I was hoping to get to ASU to look up some additional sources on North Carolina’s reaction to John Brown’s raid. But with time constraints, and with the flu running rampant on college campuses, I’ve decided to just use the resources that I have at hand.
I will start by saying that using newspapers to gauge the public’s reaction to an event is not necessarily good history. Newspaper editors (then and now) are biased, and use their column space to present a certain view (theirs) to the public. With that warning in mind, let’s dive in.
John Brown’s raid took places on October 16-17, 1859. Word had not arrived in sufficient time to warrant a column in the October 19 issue of the Weekly Standard (Raleigh). The Raid did get coverage in the October 22 issue, the editor (W. W. Holden), devoting almost three whole columns on the front of his paper to the Raid. Holden’s personal comments seem to be these:
The Outbreak at Harper’s Ferry
The whole country has been startled by the insurrectionary movement at Harper’s Ferry, Virginia, full accounts of which will be found in our paper today.
The movement was promptly suppressed by the authorities, but it will be long remembered as a [practical] illustration of abolition doctrines.
The President of the United States deserves the thanks of every true man North and South, for the energy and promptitude which he displayed on the occasion. What would have been done, if Seward had been President?
Everything else on the first page is a reprint from a newspaper in Washington, D. C., detailing the raid, and the search for fugitives.
Holden devotes most of page three (the newspaper was only four pages) to coverage of the Raid. He continues his own thoughts, praising the actions of Virginia Gov. Henry A. Wise. Holden then looks to identify the financial backers of the Raid, naming “Gerritt Smith, Joshua R. Giddings, and other prominent abolitionist.” Holden wanted the federal authorities to “take hold of these men…” He also wrote that “If about one thousand of the prominent abolitionists could be hanged by the neck until they were dead, the country would be benefitted, and all good men every where would be more assured of a continence of concord between the States.” Holden’s next paragraph is aimed at Seward and the abolition movement. “At the North this Harper’s Ferry movement” Holden writes “should produce more sound reflection on the subject of slavery than heretofore, and should dispose every just and fair-minded citizen to set his face against a party whose doctrines lead inevitably to insurrection and a dissolution of the Union.” Holden then goes on to reprint articles from Richmond and Baltimore.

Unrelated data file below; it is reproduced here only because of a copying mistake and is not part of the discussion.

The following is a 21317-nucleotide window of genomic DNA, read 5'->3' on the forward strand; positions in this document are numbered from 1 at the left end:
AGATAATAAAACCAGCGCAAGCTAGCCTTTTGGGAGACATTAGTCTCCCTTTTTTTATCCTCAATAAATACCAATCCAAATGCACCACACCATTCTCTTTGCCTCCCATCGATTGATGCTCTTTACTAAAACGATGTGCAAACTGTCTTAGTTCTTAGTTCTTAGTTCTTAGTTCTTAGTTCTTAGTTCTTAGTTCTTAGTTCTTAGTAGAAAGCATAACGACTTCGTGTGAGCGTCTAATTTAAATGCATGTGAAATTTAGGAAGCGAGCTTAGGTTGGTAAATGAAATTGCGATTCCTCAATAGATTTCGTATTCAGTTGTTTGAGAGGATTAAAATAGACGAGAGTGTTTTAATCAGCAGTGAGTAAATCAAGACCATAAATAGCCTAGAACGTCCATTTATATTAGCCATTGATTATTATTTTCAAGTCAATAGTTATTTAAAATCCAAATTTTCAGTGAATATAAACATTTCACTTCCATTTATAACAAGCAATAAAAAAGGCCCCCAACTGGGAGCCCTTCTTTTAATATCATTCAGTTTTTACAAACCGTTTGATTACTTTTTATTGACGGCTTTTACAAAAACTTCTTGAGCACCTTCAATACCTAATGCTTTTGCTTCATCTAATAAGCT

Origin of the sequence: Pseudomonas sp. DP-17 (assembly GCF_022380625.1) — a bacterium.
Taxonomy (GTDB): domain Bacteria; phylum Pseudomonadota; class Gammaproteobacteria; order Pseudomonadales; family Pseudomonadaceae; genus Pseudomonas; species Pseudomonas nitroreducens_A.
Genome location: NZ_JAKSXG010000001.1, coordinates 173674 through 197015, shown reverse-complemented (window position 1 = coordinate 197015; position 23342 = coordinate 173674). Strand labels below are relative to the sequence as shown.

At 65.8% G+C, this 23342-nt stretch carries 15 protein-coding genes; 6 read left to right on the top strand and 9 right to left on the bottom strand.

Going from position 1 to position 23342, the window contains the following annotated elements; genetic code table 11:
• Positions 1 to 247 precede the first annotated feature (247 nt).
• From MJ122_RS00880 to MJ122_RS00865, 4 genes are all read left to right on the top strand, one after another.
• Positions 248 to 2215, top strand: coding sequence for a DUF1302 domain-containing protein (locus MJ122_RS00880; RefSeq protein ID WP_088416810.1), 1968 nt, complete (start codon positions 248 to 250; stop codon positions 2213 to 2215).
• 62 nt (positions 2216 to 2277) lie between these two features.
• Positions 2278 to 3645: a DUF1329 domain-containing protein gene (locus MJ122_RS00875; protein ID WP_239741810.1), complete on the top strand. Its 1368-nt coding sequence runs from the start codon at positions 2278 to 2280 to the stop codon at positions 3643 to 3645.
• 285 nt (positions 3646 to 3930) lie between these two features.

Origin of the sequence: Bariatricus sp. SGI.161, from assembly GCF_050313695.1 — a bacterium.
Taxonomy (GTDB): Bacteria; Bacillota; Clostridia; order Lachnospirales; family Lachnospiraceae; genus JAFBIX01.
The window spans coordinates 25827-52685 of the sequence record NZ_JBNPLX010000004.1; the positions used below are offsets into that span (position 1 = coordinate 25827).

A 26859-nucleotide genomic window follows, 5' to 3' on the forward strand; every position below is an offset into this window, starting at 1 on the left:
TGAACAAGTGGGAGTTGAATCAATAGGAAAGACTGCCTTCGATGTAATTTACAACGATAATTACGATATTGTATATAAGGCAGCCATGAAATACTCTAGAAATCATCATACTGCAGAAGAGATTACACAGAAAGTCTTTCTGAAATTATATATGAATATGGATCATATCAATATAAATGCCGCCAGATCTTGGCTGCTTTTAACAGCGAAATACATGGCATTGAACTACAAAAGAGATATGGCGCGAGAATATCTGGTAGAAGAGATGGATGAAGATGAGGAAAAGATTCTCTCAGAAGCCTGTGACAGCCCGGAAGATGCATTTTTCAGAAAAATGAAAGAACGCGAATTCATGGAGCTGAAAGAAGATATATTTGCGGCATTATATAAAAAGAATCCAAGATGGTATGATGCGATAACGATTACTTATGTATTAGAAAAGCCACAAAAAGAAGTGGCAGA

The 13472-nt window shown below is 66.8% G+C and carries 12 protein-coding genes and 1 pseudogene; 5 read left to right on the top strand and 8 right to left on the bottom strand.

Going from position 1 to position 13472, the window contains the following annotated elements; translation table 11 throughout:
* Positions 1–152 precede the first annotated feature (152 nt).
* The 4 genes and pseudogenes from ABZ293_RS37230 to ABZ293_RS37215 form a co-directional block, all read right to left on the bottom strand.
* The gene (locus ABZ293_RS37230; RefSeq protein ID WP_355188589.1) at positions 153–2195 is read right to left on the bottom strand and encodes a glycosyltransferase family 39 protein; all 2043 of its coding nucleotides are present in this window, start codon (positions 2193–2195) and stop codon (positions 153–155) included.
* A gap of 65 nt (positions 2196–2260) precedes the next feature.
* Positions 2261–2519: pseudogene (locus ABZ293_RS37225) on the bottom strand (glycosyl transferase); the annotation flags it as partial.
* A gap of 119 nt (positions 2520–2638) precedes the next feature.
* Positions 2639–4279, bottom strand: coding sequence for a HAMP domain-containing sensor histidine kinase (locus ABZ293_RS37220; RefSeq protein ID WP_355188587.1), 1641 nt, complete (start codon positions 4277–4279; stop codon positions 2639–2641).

In the next issue of the Weekly Standard, published on November 2, 1859, Holden once again turns his pen against Seward. On page 1, under the title of “The ‘Irrepressible Conflict’”, Holden writes that the “doctrines announced by Mr. Seward, in his Rochester speech, have displayed their first fruits in the recent outbreak at Harper’s Ferry." The editor then looks at the doctrines of the “black Republicans,” and latter takes issue with Republican journalists, saying that while they “seek to palliate the wickedness of old Brown and his confederates, by declaring that he is a madman, and that they are not responsible for his conduct…” Brown’s actions “are the legitimate fruits of their doctrines, which teach that slavery is a monstrous evil, to be ‘extirpated’ by every means under the ‘higher law’ which its enemies can command."